Speaking on the sidelines of visit of Kazuya Yamauchi, the Head of the Regional Environment Research Section and UNESCO evaluator, to Ebrahimabad Qanat of Arak, Ahmadi said the Qanats were identified in terms of antiquity, repair and type of preservation on the list of 36,000 Qanats and their file has been sent to the UNESCO for placement on the UNESCO World Heritage List.
Ahamdi said that UNSCO evaluator has inspected nine of the Qanats, including Ebrahimabad Qanat in Arak.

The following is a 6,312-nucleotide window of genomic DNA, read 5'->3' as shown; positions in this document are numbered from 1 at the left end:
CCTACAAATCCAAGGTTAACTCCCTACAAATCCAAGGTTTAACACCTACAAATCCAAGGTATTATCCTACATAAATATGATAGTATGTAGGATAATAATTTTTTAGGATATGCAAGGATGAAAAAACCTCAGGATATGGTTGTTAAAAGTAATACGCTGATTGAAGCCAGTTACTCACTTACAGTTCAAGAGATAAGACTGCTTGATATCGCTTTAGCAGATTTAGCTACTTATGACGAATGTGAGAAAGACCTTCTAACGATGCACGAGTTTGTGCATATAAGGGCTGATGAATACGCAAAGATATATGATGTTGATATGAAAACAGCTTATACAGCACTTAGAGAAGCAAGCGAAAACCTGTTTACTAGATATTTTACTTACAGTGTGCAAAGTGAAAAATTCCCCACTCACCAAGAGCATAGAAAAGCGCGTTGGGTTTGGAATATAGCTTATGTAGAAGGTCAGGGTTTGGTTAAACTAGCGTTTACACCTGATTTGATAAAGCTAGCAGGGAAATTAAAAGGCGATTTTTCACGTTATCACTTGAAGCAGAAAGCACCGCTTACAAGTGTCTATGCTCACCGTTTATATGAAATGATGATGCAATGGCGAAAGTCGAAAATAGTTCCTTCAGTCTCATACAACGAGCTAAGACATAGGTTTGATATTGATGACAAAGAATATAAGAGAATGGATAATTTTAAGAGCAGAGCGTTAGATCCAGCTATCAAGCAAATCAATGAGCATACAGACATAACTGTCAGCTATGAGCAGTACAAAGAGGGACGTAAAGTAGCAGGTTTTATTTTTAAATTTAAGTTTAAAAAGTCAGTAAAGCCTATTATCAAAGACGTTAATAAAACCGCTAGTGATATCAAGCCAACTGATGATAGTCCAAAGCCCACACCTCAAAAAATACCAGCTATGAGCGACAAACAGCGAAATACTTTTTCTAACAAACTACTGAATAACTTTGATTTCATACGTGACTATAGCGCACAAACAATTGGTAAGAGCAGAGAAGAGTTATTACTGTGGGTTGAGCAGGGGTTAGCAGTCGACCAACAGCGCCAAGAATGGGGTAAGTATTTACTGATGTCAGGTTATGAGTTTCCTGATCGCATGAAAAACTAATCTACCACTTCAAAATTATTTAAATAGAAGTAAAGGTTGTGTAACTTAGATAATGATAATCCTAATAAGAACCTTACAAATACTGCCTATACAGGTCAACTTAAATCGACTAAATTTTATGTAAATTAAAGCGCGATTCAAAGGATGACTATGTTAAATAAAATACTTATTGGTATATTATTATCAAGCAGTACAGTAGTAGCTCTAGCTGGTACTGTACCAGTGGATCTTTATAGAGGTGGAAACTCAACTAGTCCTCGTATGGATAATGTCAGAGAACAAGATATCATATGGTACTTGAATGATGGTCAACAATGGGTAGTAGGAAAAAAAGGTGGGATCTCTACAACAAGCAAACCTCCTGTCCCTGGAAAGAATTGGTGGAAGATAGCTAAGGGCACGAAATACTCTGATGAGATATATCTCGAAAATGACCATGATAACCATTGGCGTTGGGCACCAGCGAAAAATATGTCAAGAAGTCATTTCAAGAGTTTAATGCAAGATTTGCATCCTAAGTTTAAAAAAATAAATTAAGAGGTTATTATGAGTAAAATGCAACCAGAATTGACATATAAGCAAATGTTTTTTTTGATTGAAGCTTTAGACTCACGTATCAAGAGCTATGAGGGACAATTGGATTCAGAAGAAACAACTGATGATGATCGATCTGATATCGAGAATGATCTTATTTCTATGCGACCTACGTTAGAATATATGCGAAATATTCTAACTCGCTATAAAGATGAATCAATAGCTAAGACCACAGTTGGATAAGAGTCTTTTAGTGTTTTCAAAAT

Iran is currently home to 31,500 tangible cultural heritage, as well as 1160 intangible ones. It is imperative to register as many as possible and quickly to avoid losing them.
Tangible cultural heritage refer to physical artifacts such as books and works of art, while intangible heritage comprises folklore and traditions, among others.
Lut Desert, locally called Dasht-e Lut, is a salt desert in northeastern Kerman Province, and is the 25th largest desert in the world. The desert is also one of hottest spots on Earth and recorded the highest temperature ever measured on the planet in 2005; 70.7 Celsius.
Qanats were first built circa 1000 B.C. by Persians and were used to extract groundwater in the dry mountain basins in modern Iran. Known as one of the most sophisticated systems of traditional irrigation, qanats provide 75% of water used in modern Iran.